In the news: Personal care products accounting for Great Lakes plastic pollution

June 26th, 2013 by

Recent research has shown that pharmaceuticals and personal care products can cause significant problems for waterways, affecting not only water quality but also negatively impacting the processes that plants and animals need to survive and thrive.

One way that those products are causing pollution in the Great Lakes may not just be due to the chemicals they are made from, though.

From Scientific American:

“Rather, small plastic beads, known as micro plastic, are the offenders, according to survey results to be published this summer in Marine Pollution Bulletin. ‘The highest counts were in the micro plastic category, less than a millimeter in diameter,’ explained chemist Sherri ‘Sam’ Mason of the State University of New York at Fredonia, who led the Great Lakes plastic pollution survey last July. ‘Under the scanning electron microscope, many of the particles we found were perfectly spherical plastic balls.’

Cosmetics manufacturers use these micro beads, or micro exfoliates, as abrasives in facial and body scrubs. They are too tiny for water treatment plants to filter, so they wash down the drain and into the Great Lakes. The biggest worry: fish such as yellow perch or turtles and seagulls think of them as dinner. If fish or birds eat the inert beads, the material can deprive them of nutrients from real food or get lodged in their stomachs or intestines, blocking digestive systems.”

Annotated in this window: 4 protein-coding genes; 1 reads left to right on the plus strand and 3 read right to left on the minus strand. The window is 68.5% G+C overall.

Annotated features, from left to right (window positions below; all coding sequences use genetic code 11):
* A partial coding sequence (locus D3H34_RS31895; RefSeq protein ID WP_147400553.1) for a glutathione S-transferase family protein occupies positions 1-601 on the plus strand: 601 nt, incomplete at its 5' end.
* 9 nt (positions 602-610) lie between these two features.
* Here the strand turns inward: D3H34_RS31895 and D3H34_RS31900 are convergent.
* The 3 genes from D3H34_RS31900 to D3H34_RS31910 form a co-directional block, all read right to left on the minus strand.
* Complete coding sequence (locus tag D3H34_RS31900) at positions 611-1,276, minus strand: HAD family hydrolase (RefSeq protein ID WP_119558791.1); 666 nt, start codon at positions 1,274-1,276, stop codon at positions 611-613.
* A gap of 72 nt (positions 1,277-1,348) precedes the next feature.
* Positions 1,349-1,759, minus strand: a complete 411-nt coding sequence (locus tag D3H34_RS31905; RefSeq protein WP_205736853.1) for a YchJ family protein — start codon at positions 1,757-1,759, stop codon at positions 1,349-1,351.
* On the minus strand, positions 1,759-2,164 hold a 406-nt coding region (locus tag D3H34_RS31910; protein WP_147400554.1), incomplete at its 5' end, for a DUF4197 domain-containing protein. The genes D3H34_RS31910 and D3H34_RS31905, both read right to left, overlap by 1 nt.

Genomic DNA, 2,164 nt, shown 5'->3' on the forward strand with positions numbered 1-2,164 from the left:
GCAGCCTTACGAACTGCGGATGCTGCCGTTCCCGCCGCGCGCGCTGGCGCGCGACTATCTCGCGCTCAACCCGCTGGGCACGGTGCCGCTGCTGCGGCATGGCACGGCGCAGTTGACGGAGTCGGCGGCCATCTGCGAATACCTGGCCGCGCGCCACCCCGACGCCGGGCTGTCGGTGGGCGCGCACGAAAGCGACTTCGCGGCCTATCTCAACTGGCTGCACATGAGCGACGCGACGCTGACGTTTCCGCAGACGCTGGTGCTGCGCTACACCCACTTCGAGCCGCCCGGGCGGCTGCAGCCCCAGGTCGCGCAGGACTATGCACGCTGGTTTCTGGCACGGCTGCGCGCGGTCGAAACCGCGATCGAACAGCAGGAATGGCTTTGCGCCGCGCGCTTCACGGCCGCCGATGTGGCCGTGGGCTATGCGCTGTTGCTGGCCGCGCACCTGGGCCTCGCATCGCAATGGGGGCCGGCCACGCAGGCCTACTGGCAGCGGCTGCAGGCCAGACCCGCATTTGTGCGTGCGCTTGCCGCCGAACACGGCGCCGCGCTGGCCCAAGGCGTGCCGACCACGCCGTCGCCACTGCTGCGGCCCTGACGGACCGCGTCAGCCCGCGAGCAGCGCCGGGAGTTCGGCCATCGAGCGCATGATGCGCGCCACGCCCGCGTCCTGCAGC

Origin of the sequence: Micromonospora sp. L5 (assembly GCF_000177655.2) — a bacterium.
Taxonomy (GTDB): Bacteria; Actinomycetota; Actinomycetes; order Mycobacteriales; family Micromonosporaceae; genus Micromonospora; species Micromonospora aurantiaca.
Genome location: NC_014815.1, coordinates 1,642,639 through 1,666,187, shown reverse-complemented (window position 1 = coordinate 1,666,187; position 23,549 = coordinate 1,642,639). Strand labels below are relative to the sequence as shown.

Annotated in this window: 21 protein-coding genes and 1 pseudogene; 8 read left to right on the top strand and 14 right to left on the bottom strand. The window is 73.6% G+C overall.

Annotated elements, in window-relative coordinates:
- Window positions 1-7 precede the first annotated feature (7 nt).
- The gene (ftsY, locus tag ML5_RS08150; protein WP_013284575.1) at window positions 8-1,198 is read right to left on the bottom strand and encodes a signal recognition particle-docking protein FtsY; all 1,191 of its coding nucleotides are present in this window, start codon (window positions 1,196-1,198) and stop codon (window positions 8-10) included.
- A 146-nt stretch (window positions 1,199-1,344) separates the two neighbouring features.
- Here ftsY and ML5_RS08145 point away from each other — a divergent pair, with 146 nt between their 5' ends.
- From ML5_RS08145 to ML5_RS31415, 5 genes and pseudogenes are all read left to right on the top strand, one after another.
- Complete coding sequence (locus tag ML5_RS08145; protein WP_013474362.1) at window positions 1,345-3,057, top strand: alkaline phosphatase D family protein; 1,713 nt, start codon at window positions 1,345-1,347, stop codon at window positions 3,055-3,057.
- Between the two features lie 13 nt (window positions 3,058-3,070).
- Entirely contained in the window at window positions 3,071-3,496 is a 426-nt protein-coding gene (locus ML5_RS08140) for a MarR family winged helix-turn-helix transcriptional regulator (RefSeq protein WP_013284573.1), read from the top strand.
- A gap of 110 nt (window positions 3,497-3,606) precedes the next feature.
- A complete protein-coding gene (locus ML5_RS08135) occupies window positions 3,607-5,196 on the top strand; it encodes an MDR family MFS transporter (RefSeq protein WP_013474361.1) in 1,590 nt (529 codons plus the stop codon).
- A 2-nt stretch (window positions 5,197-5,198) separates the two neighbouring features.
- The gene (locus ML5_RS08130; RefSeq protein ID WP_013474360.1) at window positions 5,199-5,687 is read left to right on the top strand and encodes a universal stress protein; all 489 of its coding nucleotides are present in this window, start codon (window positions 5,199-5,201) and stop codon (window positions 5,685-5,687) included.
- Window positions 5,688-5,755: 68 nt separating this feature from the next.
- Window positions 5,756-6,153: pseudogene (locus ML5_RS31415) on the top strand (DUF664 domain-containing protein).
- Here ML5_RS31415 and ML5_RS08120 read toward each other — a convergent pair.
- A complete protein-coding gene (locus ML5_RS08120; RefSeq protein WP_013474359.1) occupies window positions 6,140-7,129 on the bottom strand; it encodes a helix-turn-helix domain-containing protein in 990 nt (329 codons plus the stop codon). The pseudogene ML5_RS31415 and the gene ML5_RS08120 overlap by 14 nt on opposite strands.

These latest findings help provide additional information on how these common products can cause environmental problems. For more information, read the complete article at the link above and visit our Unwanted Meds website.
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